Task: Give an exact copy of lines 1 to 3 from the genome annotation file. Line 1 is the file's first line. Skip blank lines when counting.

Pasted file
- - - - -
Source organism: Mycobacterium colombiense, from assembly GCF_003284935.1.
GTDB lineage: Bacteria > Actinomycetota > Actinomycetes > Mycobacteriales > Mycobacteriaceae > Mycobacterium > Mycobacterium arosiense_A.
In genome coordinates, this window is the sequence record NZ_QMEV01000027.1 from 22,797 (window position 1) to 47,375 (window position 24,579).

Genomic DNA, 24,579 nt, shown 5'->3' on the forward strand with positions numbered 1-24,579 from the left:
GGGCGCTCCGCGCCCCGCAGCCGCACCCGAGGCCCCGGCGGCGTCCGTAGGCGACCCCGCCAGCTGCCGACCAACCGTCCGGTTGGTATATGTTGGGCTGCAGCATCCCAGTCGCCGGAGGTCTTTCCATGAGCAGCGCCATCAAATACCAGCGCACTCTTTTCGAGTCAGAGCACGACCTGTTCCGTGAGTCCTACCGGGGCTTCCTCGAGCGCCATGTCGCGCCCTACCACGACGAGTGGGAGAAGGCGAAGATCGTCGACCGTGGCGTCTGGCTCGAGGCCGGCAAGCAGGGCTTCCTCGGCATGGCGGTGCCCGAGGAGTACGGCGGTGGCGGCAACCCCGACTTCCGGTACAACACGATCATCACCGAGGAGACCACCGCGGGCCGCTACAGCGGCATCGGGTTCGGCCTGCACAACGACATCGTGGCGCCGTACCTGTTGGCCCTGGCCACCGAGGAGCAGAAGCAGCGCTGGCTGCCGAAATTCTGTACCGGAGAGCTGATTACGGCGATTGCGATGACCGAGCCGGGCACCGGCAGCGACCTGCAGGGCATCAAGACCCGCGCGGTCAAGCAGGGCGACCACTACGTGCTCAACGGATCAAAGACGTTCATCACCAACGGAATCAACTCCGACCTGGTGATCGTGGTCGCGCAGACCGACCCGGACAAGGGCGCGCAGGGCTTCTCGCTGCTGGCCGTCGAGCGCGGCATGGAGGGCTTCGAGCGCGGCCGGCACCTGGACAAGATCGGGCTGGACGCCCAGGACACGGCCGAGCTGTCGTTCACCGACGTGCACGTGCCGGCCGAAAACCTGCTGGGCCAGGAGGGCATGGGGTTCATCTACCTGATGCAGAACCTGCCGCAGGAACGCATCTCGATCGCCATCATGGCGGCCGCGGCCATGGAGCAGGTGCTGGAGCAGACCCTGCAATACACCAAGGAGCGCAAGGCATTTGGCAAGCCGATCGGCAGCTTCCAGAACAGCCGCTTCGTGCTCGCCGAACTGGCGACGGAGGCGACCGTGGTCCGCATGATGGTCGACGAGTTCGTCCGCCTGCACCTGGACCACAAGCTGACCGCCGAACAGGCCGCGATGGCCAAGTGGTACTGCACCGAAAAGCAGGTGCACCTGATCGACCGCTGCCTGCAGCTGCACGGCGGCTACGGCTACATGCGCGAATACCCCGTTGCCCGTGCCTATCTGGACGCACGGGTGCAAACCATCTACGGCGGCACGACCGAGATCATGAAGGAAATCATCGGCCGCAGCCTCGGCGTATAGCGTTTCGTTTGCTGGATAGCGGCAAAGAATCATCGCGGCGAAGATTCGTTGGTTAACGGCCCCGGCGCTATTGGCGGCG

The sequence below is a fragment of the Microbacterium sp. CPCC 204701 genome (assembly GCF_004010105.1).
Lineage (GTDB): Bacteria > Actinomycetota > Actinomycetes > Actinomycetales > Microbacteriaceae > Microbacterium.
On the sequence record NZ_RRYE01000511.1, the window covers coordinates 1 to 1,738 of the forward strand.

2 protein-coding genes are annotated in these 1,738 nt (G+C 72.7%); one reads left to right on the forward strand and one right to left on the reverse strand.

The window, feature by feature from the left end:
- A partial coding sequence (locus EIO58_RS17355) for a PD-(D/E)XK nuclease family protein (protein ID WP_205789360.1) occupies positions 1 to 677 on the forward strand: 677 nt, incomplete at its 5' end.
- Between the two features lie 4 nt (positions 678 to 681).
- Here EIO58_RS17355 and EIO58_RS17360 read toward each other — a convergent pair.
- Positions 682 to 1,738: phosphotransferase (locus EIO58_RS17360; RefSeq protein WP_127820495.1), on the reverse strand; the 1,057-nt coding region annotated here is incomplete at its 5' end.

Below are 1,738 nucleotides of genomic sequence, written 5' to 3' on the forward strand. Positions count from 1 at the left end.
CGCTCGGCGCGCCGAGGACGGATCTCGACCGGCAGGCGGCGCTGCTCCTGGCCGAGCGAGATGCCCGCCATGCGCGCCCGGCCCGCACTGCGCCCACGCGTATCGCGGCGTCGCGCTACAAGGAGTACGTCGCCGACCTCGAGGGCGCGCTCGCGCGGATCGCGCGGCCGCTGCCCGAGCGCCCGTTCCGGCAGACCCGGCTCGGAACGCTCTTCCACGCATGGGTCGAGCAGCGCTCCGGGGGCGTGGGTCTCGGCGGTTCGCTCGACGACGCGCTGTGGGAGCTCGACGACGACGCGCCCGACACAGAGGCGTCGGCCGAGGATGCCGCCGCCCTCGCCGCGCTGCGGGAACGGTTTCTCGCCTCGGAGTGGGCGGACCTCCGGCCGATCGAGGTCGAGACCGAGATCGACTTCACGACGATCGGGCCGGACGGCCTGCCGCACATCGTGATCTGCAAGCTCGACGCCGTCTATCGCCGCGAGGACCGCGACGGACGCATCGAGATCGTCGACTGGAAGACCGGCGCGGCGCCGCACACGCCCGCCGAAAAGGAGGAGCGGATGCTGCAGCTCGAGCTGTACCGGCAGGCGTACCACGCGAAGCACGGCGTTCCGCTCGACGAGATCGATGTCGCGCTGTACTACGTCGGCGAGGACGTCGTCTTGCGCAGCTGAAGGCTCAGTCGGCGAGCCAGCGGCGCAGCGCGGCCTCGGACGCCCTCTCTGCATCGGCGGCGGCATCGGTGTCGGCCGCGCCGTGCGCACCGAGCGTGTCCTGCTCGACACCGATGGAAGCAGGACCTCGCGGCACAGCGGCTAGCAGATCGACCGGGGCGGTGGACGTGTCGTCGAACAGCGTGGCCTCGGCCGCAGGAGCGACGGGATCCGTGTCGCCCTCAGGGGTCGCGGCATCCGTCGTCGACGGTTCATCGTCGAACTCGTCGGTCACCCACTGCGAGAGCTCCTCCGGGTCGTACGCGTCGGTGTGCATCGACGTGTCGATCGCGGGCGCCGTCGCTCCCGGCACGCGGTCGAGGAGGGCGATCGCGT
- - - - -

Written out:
Source organism: Mycobacterium colombiense, from assembly GCF_003284935.1.
GTDB lineage: Bacteria > Actinomycetota > Actinomycetes > Mycobacteriales > Mycobacteriaceae > Mycobacterium > Mycobacterium arosiense_A.
In genome coordinates, this window is the sequence record NZ_QMEV01000027.1 from 22,797 (window position 1) to 47,375 (window position 24,579).